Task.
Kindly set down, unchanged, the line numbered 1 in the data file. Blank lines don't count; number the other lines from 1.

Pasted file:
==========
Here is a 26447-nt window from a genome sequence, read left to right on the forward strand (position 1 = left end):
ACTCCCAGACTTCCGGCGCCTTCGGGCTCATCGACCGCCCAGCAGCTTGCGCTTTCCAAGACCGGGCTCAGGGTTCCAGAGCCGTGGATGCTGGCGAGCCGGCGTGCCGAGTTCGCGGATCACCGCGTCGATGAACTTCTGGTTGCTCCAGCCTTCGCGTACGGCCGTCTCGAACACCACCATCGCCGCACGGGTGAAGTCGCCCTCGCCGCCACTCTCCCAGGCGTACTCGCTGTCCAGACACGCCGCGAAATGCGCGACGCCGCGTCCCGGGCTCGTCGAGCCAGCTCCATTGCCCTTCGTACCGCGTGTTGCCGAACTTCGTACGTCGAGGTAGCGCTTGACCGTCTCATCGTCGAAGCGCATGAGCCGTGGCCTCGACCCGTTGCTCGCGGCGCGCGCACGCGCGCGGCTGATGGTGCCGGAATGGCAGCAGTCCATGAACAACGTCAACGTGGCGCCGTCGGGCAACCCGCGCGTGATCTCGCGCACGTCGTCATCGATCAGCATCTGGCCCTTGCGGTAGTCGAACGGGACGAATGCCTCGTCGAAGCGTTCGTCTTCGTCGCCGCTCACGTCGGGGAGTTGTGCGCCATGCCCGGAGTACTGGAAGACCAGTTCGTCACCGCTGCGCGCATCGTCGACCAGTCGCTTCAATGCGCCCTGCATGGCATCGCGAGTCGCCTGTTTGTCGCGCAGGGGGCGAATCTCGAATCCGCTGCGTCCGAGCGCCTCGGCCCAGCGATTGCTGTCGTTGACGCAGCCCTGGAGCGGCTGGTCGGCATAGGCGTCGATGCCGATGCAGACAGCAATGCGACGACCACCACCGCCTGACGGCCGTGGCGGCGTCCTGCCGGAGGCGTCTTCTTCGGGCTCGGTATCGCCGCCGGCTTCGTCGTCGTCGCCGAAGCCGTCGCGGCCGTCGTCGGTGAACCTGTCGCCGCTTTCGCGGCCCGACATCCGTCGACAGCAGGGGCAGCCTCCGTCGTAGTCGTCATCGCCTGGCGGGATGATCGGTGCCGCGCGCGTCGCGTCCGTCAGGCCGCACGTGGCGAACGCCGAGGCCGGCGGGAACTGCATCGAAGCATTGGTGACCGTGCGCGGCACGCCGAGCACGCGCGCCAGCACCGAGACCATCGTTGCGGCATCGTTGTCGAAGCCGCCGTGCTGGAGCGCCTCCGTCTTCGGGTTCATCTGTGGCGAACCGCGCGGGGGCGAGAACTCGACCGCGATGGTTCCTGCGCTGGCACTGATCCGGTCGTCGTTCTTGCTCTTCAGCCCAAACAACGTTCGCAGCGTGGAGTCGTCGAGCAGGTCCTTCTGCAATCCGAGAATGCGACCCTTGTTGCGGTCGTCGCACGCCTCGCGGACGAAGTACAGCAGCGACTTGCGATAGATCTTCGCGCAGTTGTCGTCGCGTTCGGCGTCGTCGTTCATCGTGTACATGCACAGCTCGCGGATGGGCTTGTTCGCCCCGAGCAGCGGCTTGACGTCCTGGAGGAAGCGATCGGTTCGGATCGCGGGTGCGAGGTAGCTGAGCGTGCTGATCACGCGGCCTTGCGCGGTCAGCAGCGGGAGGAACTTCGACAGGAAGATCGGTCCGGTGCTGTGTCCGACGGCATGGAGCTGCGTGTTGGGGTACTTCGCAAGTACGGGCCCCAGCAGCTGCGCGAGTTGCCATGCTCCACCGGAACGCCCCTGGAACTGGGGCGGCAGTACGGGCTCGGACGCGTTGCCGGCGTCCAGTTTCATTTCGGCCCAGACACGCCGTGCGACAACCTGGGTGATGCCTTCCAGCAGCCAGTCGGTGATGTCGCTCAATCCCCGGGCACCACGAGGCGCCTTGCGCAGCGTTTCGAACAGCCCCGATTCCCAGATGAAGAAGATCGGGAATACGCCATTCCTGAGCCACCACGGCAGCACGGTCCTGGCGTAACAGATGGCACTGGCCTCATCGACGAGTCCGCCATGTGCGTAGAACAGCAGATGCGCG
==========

Here is a 26447-nt window from a genome sequence, read left to right on the forward strand (position 1 = left end):